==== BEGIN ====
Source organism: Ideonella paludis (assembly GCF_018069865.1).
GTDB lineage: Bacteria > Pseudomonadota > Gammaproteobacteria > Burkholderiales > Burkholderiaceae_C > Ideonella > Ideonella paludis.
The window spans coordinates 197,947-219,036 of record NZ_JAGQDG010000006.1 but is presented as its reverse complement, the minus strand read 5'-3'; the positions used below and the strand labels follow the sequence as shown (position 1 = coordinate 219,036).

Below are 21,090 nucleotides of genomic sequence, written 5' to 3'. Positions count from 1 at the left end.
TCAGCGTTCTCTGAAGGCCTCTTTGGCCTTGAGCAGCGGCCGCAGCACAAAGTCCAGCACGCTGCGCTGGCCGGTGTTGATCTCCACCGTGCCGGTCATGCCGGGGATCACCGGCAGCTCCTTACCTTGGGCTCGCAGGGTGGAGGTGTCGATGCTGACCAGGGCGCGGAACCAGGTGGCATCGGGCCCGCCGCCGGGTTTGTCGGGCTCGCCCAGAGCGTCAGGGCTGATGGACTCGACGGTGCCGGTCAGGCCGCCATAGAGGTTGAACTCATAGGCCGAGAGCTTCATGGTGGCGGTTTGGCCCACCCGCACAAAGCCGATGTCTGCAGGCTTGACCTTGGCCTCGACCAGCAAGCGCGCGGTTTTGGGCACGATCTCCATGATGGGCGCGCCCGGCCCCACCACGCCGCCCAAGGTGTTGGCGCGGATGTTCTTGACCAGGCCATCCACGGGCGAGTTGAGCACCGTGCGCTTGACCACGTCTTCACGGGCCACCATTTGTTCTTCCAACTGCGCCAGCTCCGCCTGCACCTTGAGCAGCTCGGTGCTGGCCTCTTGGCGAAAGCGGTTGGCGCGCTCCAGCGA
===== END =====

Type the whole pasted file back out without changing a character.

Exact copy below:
Source organism: Ideonella paludis (assembly GCF_018069865.1).
GTDB lineage: Bacteria > Pseudomonadota > Gammaproteobacteria > Burkholderiales > Burkholderiaceae_C > Ideonella > Ideonella paludis.
The window spans coordinates 197,947-219,036 of record NZ_JAGQDG010000006.1 but is presented as its reverse complement, the minus strand read 5'-3'; the positions used below and the strand labels follow the sequence as shown (position 1 = coordinate 219,036).

Below are 21,090 nucleotides of genomic sequence, written 5' to 3'. Positions count from 1 at the left end.
TCAGCGTTCTCTGAAGGCCTCTTTGGCCTTGAGCAGCGGCCGCAGCACAAAGTCCAGCACGCTGCGCTGGCCGGTGTTGATCTCCACCGTGCCGGTCATGCCGGGGATCACCGGCAGCTCCTTACCTTGGGCTCGCAGGGTGGAGGTGTCGATGCTGACCAGGGCGCGGAACCAGGTGGCATCGGGCCCGCCGCCGGGTTTGTCGGGCTCGCCCAGAGCGTCAGGGCTGATGGACTCGACGGTGCCGGTCAGGCCGCCATAGAGGTTGAACTCATAGGCCGAGAGCTTCATGGTGGCGGTTTGGCCCACCCGCACAAAGCCGATGTCTGCAGGCTTGACCTTGGCCTCGACCAGCAAGCGCGCGGTTTTGGGCACGATCTCCATGATGGGCGCGCCCGGCCCCACCACGCCGCCCAAGGTGTTGGCGCGGATGTTCTTGACCAGGCCATCCACGGGCGAGTTGAGCACCGTGCGCTTGACCACGTCTTCACGGGCCACCATTTGTTCTTCCAACTGCGCCAGCTCCGCCTGCACCTTGAGCAGCTCGGTGCTGGCCTCTTGGCGAAAGCGGTTGGCGCGCTCCAGCGA